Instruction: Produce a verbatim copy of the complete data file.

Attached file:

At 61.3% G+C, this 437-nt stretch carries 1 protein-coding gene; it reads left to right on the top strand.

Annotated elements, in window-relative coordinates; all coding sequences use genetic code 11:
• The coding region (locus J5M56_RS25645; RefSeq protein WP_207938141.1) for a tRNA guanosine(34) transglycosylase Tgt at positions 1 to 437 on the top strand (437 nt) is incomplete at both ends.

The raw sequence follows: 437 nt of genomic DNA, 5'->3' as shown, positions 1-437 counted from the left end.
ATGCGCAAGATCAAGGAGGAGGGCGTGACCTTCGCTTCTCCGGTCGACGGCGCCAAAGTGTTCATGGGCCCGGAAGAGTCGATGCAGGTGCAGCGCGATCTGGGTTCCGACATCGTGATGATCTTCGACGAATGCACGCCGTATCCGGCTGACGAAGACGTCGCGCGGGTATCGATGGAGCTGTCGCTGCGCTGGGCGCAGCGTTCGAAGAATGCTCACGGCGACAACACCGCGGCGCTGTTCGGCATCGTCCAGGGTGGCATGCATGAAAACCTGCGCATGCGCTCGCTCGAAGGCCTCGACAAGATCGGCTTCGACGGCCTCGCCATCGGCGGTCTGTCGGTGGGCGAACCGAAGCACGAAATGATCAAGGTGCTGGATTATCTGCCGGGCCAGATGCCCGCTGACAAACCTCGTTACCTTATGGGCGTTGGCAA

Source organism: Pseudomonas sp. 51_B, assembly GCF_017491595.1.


At 61.3% G+C, this 437-nt stretch carries 1 protein-coding gene; it reads left to right on the top strand.

Annotated elements, in window-relative coordinates; all coding sequences use genetic code 11:
• The coding region (locus J5M56_RS25645; RefSeq protein WP_207938141.1) for a tRNA guanosine(34) transglycosylase Tgt at positions 1 to 437 on the top strand (437 nt) is incomplete at both ends.

The raw sequence follows: 437 nt of genomic DNA, 5'->3' as shown, positions 1-437 counted from the left end.
ATGCGCAAGATCAAGGAGGAGGGCGTGACCTTCGCTTCTCCGGTCGACGGCGCCAAAGTGTTCATGGGCCCGGAAGAGTCGATGCAGGTGCAGCGCGATCTGGGTTCCGACATCGTGATGATCTTCGACGAATGCACGCCGTATCCGGCTGACGAAGACGTCGCGCGGGTATCGATGGAGCTGTCGCTGCGCTGGGCGCAGCGTTCGAAGAATGCTCACGGCGACAACACCGCGGCGCTGTTCGGCATCGTCCAGGGTGGCATGCATGAAAACCTGCGCATGCGCTCGCTCGAAGGCCTCGACAAGATCGGCTTCGACGGCCTCGCCATCGGCGGTCTGTCGGTGGGCGAACCGAAGCACGAAATGATCAAGGTGCTGGATTATCTGCCGGGCCAGATGCCCGCTGACAAACCTCGTTACCTTATGGGCGTTGGCAA

Source organism: Pseudomonas sp. 51_B, assembly GCF_017491595.1.